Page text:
The Stellar Door Team
- 3D Modeler
- 2D/3D Animator
Greg Lord has loved, played, studied, and attempted to create games for quite literally as long as he can remember. (In fact, he’d prefer his family might forget his days of running around with sticks as a five-year-old, yelling about being Link, and defeating Ganon.) Born just in time to meet and grow up with the NES, his own gaming and artistic interests stem from that magical early 8-bit world, and followed along as it flowed along into the classic eras of 16-bit, of 3D, of AAA and indie alike — and, eventually, into his own attempts to join in the craft of making games.
It’s safe to say that all of his creative pursuits have branched outward from this early fascination with games. His interest in art began with his endlessly drawing video game characters in notebooks — and somewhere along the line became an effort to learn to paint, sculpt, 3D model, and animate them, for games of his own. His interest in programming began with early and bewildered stumbles through the code of PC game mods, rom hacks, and point-and-click-adventure game engines — and eventually led to him becoming a professional web and 3D/VR developer. Some of his earliest efforts at writing began as video game fan fiction — eventually leading to his to earning an English degree focused on Creative Writing. And, perhaps closest to his heart of all of these, his earliest efforts at writing music came from searching out the notes and melodies of his favorite Final Fantasy and Legend of Zelda soundtracks on an old family piano, beginning the slow progression of musical composition that today finds him writing the soundtracks for Stellar Door’s games and film projects (and plenty more of his own game projects in the meantime).
In his real life, Greg is a designer/developer and educator, working at Hamilton College’s Digital Humanities Initiative, developing (and leading/training a team of undergraduate students in developing) digital research projects consisting of 3D modeling, animation, virtual reality, and interactive research using 3D and game development engines. His own scholarly research and teaching focuses on the storytelling and interactive narrative structures of video games.
- Concept Artist
- Storyboard Artist
- Character Artist
- Environment Artist
- Texture Artist
Melanie Judd is a graphic designer and illustrator who eats, drinks, and breathes art. From a very young age she has been buried in a sketchbook, capturing life in the form of doodles. She grew up trying her best to render dreams and imagined stories into reality in the only way she knew how. While she can’t remember the first time she picked up the hobby, it really took off in the later years of middle school/early high school. It was here that her interest in art for the purpose of storytelling began to flourish under the influence of many popular icons in animation, comic illustration, and game design.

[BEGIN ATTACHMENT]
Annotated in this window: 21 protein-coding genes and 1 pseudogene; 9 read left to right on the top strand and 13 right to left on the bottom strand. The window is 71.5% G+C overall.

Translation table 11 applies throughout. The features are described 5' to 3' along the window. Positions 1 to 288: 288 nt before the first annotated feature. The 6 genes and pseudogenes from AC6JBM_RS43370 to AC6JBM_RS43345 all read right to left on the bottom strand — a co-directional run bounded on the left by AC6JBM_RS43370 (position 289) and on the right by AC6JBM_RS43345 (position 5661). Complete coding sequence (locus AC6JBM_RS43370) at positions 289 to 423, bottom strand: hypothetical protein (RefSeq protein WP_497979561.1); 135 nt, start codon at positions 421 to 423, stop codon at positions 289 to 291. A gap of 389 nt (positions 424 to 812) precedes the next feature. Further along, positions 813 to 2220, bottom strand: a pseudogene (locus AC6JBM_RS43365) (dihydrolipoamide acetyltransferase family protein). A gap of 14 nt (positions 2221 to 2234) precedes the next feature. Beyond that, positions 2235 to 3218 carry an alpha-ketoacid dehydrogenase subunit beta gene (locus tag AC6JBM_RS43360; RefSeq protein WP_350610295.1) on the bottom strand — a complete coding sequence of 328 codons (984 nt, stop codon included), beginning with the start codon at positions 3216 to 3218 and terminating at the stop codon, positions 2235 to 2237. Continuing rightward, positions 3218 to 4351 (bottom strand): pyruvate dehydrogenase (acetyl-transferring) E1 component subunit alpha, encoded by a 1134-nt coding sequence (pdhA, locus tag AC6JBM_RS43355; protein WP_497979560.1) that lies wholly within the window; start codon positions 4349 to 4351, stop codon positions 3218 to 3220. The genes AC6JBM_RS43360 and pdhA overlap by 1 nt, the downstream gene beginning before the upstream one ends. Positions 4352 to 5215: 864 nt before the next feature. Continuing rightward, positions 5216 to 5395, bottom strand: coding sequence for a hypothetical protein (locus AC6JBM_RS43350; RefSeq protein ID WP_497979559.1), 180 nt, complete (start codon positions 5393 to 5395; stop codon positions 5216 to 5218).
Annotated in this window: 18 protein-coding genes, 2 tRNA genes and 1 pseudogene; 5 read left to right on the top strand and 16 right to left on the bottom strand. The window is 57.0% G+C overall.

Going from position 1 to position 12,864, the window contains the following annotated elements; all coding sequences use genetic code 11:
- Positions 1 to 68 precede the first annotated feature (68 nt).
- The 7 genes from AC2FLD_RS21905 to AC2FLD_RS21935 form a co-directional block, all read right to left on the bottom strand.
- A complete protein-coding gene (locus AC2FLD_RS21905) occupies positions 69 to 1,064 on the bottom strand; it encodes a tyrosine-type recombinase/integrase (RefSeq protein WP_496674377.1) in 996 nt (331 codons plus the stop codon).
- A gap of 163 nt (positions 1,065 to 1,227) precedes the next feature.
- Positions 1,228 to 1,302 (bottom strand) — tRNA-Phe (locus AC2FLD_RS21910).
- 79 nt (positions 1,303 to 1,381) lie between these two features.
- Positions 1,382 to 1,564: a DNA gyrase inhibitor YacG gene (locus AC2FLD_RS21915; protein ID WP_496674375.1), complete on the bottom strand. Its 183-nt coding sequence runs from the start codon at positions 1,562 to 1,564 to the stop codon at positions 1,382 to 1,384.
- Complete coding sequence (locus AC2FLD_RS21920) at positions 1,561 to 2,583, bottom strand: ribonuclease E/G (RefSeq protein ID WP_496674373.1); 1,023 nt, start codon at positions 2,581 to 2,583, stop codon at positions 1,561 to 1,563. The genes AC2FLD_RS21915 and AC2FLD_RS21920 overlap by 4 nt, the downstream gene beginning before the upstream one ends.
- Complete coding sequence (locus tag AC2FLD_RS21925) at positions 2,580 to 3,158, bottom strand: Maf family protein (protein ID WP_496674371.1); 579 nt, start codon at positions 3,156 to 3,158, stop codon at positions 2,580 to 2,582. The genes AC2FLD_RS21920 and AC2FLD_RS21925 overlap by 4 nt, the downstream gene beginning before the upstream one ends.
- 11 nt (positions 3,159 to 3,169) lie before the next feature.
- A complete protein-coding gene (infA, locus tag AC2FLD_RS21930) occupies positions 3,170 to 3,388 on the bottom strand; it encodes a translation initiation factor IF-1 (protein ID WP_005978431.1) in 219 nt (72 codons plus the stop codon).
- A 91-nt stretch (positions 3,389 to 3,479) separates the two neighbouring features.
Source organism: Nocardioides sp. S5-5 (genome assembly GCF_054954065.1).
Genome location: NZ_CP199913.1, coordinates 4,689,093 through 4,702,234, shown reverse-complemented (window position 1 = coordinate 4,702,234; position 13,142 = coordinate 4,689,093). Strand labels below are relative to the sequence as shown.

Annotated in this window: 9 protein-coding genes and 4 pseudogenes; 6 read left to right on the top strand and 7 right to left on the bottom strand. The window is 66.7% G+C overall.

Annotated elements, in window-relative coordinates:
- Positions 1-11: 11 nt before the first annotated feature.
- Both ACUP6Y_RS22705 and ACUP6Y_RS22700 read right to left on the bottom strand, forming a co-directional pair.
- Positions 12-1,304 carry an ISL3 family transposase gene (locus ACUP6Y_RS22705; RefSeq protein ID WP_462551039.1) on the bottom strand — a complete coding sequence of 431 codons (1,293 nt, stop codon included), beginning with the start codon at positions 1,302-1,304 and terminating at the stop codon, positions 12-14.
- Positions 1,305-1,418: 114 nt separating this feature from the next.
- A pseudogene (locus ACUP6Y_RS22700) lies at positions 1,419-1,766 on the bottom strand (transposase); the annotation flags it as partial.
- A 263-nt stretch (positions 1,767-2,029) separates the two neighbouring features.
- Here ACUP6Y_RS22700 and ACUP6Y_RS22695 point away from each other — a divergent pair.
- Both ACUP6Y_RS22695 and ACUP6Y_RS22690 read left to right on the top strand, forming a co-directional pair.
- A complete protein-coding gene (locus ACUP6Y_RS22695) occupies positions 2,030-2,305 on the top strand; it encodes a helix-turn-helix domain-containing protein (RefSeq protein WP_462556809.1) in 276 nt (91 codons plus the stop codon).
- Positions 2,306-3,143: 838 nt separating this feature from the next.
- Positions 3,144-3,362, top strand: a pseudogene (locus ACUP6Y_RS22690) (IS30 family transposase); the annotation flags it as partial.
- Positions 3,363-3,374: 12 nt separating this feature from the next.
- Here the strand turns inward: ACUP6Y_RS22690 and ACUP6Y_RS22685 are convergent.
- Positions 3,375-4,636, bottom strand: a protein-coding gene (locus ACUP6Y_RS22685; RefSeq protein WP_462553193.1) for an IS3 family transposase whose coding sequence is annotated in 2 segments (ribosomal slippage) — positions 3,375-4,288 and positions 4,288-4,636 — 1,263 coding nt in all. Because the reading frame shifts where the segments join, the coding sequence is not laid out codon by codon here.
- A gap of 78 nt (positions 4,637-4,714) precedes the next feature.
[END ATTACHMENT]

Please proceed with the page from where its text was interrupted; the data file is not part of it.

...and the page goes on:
Game development was always an attractive concept, rooted in a childhood spent designing her own Pokémon and drawing out game levels on lined paper for her classmates. The discovery of flash games and consequently the genre of point-and-click adventure games made this interest all the more approachable for someone with an illustration background. Independent game development companies like Pastel Games and Daedalic Entertainment proceeded to greatly inform a lot of what makes her art style what it is today. While she dabbled very lightly in RPG maker and made small steps towards making her own games, it wasn’t until she was invited to work on a Ludum Dare Game Jam game that this dream was fully realized, thus making Obsolete the first game she had the pleasure to work on. Working with Stellar Door Studios has only opened up more opportunities since then.
When she’s not working on projects for her day job as a designer or making funky artwork for Stellar Door Studios creations, she’s often found catching up on her massive backlog of games, digging into one of many half-finished books, adventuring with her party in an ongoing DnD campaign, or working on her own creative projects.
It is heavily rumored that she is actually sixteen octopi (octopodes) stacked upon one another in a trench coat, leading to both her fascination with the mysteries of the deep, and her ability to produce artwork so quickly.
- Project Director
- Systems Designer
- UI/UX Designer
- Concept Artist
Adam Silcott masquerades as a modern day human, despite having originated somewhere in deep space and settling among humankind only after the accidental crash landing of his vessel, known as the Monolith. He struggles to use Earth’s primitive technologies to adequately rebuild and refuel his vessel, an effort that has required the harvesting of humanity’s electrical brain activity — a requirement that has urged him to take up game design, in an effort to maximally energize the nearby brainwaves of his unwitting brainwave generators–or, more delicately put, neighbors.
When anyone gets suspicious, Adam tells them the backstory he fabricated to fit in: He programmed his first game on a TRS-80 when he was 9. It was a downhill racing/skiing sort of thing that was totally unfair, but he loved it all the same. It sparked a lifetime obsession with game design, a hobby that he continues to enjoy to this day. He’s also been known to do some drawing, painting, and sculpting. All totally normal activities that normal humans enjoy.
In his day job he works with Unity to visualize earth science data in VR. It’s all in the hopes of getting to hitch a ride on one of those sweet satellite launches someday. First step low Earth orbit, next step hitching a ride on a Vogon constructor fleet.